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A Beautiful Mess: My Struggle with Post-Partum Anxiety.

This was by far the hardest thing I’ve written for The Returnity Project to date, and I’m feeling very vulnerable sharing all of this. But, I wanted to share to make sure no mom feels alone in these feelings, and that she gets the courage to ask for help if needed.

After my daughter Olivia was born, I was a beautiful mess. I was so in love with this tiny baby, trying to figure out what the hell I was doing, sleep deprived, and FULL of anxiety. I thought the anxiety was normal and that all new moms felt it. My friends also admitted they’d wake up in the middle of the night to check if the baby was still breathing, and felt anxiety when others would hold them. So I continued on thinking this would pass and that it was normal.

However, the anxiety took over my days and I was constantly overwhelmed with it. There was always a long list of worries going through my mind at any moment; I even had trouble sleeping--I couldn’t “sleep when the baby sleeps” EVER...I would just watch the baby sleep. When people would pick Liv up, I would get extremely irritated and anxious. I hated having visitors because I had constant fears of her getting sick and being hospitalized. I would cry and worry before and after visitors came. I didn’t leave the house for at least a month after she was born because it was winter in Michigan and I didn’t want her to get the flu, or some other terrible sickness that would put her in the hospital. I lost a lot of joy in things I used to love doing because of the anxiety.

I remember my husband, Ben packing our stuff up one day and saying “let’s go, we’re going to your parents house.” I remember fighting it but finally getting in the car with Liv. As we were driving, the sun came out and I remember smiling at just being out of the house. After we left my parents that day, Ben turned to me and said “it’s nice to hear you laugh and see you smile again.” I agreed and then realized how anxious I’d been that it was almost debilitating. I felt sad that I hadn’t realized how bad it’d been; that my husband hadn’t seen me smile in that long?! Those who know me know I’m an extremely positive person, always smiling and laughing 24/7. So to go from that to this was out of character for me.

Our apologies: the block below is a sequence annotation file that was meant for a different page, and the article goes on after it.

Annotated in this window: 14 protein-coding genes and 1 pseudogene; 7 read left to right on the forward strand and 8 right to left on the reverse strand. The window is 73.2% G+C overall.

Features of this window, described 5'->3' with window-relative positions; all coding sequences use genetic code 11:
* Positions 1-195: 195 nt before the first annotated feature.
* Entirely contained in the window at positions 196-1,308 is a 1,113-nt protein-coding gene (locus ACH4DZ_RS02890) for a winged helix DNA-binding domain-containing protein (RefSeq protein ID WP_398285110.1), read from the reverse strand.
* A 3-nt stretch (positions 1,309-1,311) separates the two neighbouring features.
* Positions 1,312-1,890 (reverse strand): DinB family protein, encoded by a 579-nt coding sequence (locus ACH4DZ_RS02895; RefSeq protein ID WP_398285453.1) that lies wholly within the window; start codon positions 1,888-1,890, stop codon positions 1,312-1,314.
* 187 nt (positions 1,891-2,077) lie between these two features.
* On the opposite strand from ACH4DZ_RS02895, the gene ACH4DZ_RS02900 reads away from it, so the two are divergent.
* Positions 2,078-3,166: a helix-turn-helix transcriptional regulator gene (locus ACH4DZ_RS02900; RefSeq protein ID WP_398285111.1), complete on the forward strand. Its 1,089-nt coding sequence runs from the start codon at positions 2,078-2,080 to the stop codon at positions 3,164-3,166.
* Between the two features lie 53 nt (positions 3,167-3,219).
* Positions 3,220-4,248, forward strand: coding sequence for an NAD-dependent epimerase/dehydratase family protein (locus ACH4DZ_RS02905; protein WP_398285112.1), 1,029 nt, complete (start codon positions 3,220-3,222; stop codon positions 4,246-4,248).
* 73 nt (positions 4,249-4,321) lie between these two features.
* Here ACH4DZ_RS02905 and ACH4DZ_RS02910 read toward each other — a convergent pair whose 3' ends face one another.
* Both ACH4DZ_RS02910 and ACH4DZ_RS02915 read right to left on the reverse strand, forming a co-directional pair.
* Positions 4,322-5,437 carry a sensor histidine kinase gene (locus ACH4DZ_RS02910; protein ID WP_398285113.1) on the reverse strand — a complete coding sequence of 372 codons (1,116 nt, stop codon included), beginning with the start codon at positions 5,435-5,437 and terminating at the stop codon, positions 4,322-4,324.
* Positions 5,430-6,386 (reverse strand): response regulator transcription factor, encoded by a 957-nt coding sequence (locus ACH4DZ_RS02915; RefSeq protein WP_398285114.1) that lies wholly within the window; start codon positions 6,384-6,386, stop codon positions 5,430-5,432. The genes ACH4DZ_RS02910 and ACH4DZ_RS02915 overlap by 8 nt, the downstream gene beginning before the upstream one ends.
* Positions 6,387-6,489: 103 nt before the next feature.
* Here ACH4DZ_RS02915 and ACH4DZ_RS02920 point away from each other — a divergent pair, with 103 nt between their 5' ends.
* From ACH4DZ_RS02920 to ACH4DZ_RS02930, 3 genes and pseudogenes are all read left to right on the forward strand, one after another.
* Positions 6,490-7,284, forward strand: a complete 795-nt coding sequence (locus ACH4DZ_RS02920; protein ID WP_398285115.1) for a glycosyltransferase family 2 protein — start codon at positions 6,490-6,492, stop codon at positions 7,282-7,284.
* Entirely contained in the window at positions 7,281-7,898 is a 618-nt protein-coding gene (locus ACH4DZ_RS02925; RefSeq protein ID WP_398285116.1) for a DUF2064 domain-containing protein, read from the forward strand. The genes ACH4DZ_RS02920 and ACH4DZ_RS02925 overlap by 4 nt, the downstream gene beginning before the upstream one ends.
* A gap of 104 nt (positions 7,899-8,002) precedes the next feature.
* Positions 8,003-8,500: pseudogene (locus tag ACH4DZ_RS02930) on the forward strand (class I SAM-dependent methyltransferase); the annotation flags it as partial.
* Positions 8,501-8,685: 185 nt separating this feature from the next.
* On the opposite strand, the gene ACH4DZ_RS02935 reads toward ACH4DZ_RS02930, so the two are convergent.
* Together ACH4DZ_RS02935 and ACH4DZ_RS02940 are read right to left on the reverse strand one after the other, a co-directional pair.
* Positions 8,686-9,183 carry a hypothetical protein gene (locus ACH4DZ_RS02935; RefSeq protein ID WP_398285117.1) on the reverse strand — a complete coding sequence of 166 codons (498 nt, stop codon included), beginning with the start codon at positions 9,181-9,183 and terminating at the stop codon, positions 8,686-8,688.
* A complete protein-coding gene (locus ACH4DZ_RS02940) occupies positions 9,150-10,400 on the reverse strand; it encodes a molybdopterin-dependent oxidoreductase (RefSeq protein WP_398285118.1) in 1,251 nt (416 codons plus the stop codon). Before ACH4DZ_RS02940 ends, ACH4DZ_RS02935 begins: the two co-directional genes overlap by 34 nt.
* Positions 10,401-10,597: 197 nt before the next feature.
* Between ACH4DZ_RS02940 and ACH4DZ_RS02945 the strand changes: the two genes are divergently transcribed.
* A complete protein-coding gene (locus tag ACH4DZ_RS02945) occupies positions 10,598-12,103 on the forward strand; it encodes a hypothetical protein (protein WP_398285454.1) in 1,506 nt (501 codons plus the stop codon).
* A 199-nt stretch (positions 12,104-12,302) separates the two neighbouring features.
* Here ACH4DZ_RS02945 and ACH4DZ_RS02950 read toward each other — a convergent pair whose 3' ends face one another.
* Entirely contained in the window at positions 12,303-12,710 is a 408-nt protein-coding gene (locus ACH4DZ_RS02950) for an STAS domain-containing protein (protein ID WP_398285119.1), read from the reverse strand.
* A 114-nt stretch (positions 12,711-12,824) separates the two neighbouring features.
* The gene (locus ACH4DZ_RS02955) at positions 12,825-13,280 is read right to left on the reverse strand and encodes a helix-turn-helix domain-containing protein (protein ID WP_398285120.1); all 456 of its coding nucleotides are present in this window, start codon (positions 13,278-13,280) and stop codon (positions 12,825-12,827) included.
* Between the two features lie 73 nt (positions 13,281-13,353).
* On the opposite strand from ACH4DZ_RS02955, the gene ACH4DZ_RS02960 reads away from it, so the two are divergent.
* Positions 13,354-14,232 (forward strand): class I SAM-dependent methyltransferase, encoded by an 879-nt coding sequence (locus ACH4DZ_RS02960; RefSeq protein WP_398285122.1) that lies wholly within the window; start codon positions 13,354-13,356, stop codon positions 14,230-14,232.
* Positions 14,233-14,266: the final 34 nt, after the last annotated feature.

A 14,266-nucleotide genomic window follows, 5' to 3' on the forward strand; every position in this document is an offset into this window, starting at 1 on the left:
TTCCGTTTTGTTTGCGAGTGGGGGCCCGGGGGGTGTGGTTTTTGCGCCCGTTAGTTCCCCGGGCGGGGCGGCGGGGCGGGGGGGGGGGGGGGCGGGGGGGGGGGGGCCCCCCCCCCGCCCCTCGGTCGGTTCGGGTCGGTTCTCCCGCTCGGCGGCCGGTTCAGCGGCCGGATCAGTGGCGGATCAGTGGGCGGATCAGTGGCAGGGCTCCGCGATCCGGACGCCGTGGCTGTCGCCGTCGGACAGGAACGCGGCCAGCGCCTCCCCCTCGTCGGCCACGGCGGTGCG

I still kept going at this pace. The fears and anxiety continued to creep in and I took most of this anxiety out by randomly bursting into tears on the couch. Some of the thoughts I had while lying in bed not sleeping were:

“What if someone breaks into our house to try to steal her in the middle of the night?”

“What if I go shopping and someone knocks me out and drives away with her?"

“What if she gets SIDs?”

“What if she gets sick? What if she gets the flu and we end up in the hospital?

"What if something terrible happens to her?”

"What if something happens to me and Liv grows up without her mom?"

Some things were so far from reality, but these were legitimate concerns for me. I would spiral these thoughts down to the worst case scenario and believed it may happen. I would constantly send my husband and family news articles of terrible things that happened to babies or kids. I would spend my nights googling every rash, noise or little thing she did thinking something was terribly wrong. I would text my poor friend who is a pediatric doctor with photos, questions, etc. 24/7 (thank you Heather for being there for me). I felt crazy. If I told anyone these thoughts, they’d say “oh it’s just normal worries of being a new mom.” I think part of that is true as we all feel worry with this new life in our hands (new parent syndrome), but not when it’s to the point where everything is a constant struggle and you aren’t sleeping because you’re anxious 24/7.

The World Health Organization reports that in many countries, as many as 1 in 5 new mothers experiences some type of postpartum mood and anxiety disorder. These illnesses frequently go unnoticed and untreated. Estimates are that 7 in 10 women hide or downplay their symptoms. You can find more information on symptoms and signs for PPA here:

If you’re feeling what I felt, please don’t do what I did and ignore it and go undiagnosed. Talk to someone. Talk to your OBGYN. Talk to a family member and ask for help. Talk to a licensed therapist. You can find local support here: Reach out and get help so you can enjoy your beautiful new baby and not live in a constant state of worry. Be the best mother you can for your baby by asking for help.

I share this today so you don’t make the same mistake I did in not asking for help. I share this today to tell you that you are not alone mama. We are all in this together and the journey of motherhood is a beautiful mess.

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